From Algeciras in the deep south to Barcelona close to the border with France, cities and towns were deserted as millions of Spaniards stayed indoors to watch the marriage ceremony on national television.
For a country with a street life that extends well into the night, that was no mean feat.
From the start, the prospect of the heir to the Bourbon throne in Spain marrying a television personality captured the imagination of Spaniards. Nearly 5,000 journalists were accredited to cover the wedding, two thirds of them from Spanish media.
Commentators said the marriage ushered a new age in the history of the Spanish monarchy. They said it had given a modern dimension to the world's oldest form of government.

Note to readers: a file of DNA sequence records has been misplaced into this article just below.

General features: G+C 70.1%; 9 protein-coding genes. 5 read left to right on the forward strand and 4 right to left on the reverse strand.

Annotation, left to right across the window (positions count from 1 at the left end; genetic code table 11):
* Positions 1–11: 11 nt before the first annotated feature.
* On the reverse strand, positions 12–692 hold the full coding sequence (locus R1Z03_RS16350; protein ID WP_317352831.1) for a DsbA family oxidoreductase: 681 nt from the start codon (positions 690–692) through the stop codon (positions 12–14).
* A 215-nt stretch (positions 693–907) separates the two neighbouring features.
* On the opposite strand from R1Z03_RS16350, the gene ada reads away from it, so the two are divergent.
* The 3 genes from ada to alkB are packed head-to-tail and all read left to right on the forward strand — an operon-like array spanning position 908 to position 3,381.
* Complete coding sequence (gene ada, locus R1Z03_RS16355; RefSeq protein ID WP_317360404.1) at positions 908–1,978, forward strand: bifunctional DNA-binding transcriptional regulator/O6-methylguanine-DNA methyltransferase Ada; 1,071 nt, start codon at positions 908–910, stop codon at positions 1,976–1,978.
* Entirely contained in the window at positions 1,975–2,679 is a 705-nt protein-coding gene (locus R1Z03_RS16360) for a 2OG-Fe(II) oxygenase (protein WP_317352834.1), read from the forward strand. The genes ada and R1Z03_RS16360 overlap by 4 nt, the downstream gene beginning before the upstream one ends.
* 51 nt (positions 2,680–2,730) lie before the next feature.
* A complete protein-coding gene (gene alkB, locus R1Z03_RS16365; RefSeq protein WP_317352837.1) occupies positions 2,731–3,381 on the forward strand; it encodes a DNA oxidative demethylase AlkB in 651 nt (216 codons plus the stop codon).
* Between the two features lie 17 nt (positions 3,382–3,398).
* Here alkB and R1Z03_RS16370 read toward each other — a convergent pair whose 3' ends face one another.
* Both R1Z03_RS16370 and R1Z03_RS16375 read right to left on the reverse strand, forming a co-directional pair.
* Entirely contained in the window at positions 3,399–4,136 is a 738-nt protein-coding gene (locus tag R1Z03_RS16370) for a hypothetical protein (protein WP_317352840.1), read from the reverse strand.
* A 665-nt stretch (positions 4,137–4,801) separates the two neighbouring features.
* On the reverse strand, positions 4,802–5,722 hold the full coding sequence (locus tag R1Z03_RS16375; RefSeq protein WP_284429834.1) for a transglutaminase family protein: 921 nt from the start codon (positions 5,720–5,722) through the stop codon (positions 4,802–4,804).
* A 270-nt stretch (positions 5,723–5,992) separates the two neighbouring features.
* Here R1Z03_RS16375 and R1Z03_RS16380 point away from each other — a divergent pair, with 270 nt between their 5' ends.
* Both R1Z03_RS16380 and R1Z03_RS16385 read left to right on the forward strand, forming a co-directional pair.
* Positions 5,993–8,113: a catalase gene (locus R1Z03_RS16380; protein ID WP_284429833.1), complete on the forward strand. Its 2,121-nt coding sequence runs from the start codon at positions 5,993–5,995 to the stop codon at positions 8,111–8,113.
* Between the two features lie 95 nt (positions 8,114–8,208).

Before Prince Felipe, no Spanish crown prince had married outside the circle of royal, or on rare occasions, aristocratic families. But now Spaniards faced the prospect of one day having a future queen who was born as a commoner.
The prince had "placed love above tradition, which reflects the world in which we live," said writer Martin Ferrand. "Letizia comes from the world of television which, considering its influence, constitutes a new concept of democracy."
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